Don’t play with people’s lives
It is common that when people seek justice, it is rare to see justice taking place. And when the people seeking that justice are ordinary citizens, they can as well forget it.
In July last year, the nation woke up to the shocking news that Area 18 residents had drank water mixed with sewage. The first reaction, perhaps, could have been that of disbelief since this was probably the first time something of this kind had attracted people’s attention.
Although it might have indeed been the first time to hear something like that, Malawians had the reason to believe that we regularly drink sewage without noticing it.
Maybe those are just our fears but the incident in Lilongwe is the perfect opportunity for Malawians to start demanding good services and at the same time this should be a lesson to utility companies to stop playing with people’s lives.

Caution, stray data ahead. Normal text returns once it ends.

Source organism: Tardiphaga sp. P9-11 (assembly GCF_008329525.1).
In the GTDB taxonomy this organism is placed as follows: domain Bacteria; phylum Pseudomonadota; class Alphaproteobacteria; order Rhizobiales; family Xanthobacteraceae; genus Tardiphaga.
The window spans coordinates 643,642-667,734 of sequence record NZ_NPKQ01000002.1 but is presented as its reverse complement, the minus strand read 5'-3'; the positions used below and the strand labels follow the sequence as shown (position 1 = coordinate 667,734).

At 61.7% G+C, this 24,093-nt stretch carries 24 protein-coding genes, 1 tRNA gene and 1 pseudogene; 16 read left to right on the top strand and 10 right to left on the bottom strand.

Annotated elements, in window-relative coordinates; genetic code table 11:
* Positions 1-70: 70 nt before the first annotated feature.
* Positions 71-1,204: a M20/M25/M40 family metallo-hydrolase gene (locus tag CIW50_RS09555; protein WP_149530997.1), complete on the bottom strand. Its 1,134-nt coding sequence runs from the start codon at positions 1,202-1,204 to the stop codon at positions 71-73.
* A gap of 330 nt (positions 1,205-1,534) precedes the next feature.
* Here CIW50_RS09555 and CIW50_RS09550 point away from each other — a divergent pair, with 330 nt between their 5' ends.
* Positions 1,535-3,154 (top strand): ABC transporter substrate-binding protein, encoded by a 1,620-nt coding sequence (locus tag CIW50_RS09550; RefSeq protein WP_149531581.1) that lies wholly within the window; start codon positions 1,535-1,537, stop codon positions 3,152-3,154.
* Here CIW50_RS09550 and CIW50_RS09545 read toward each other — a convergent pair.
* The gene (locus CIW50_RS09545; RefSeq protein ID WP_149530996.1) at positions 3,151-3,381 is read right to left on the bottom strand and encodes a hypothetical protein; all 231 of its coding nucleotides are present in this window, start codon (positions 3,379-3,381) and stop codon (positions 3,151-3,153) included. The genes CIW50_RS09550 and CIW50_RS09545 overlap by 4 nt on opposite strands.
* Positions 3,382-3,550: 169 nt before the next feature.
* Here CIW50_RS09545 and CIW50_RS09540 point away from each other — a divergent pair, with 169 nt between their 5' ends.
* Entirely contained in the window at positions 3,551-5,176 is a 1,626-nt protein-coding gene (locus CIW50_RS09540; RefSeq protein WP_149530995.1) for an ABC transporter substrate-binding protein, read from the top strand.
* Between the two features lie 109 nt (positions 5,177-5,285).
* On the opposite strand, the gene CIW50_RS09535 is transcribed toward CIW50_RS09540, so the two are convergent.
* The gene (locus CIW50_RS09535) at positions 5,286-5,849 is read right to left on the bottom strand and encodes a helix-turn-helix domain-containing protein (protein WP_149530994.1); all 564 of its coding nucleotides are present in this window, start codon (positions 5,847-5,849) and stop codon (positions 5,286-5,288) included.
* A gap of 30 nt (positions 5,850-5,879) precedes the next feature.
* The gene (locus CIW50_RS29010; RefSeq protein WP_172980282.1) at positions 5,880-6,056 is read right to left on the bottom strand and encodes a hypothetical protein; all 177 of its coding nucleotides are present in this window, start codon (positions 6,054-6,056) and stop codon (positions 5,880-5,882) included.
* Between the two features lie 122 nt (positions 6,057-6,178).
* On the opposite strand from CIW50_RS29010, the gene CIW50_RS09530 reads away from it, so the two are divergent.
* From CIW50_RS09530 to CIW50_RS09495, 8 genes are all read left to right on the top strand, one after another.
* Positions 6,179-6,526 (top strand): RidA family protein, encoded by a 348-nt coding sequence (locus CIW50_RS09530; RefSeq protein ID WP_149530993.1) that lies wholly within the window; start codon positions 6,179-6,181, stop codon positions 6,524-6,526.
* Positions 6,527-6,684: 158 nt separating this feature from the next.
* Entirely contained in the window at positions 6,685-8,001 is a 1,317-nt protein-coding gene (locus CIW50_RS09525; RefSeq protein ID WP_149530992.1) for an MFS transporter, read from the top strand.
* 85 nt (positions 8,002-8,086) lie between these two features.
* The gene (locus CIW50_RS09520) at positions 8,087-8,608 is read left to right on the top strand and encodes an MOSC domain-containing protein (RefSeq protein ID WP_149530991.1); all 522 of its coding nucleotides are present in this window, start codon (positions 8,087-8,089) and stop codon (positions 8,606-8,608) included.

For this reason, we believe the High Court order in Lilongwe — which would see Lilongwe Water Board, Malawi Housing Corporation and Lilongwe City Council paying about K5.4 billion to the Area 18 residents — is a wake-up call.
We have always heard of sub-standard goods or products which find their way on the market thereby endangering the lives of people but there is little action taken. Apart from Malawi Bureau of Standards making a statement, not much is done to stop this malpractice.
Since most companies get away with it, there is nothing that can deter would-be offenders. We continue reading about liquor not fit for consumption being sold on the market, we continue reading about sub-standard salt on the market but what we would not read so often is that someone has paid heavily for playing with people’s lives.
We believe this landmark order made by the High Court in Lilongwe will set a precedence that everyone who plays with our lives—by distributing goods and products that are life-threatening — would someday pay heavily.
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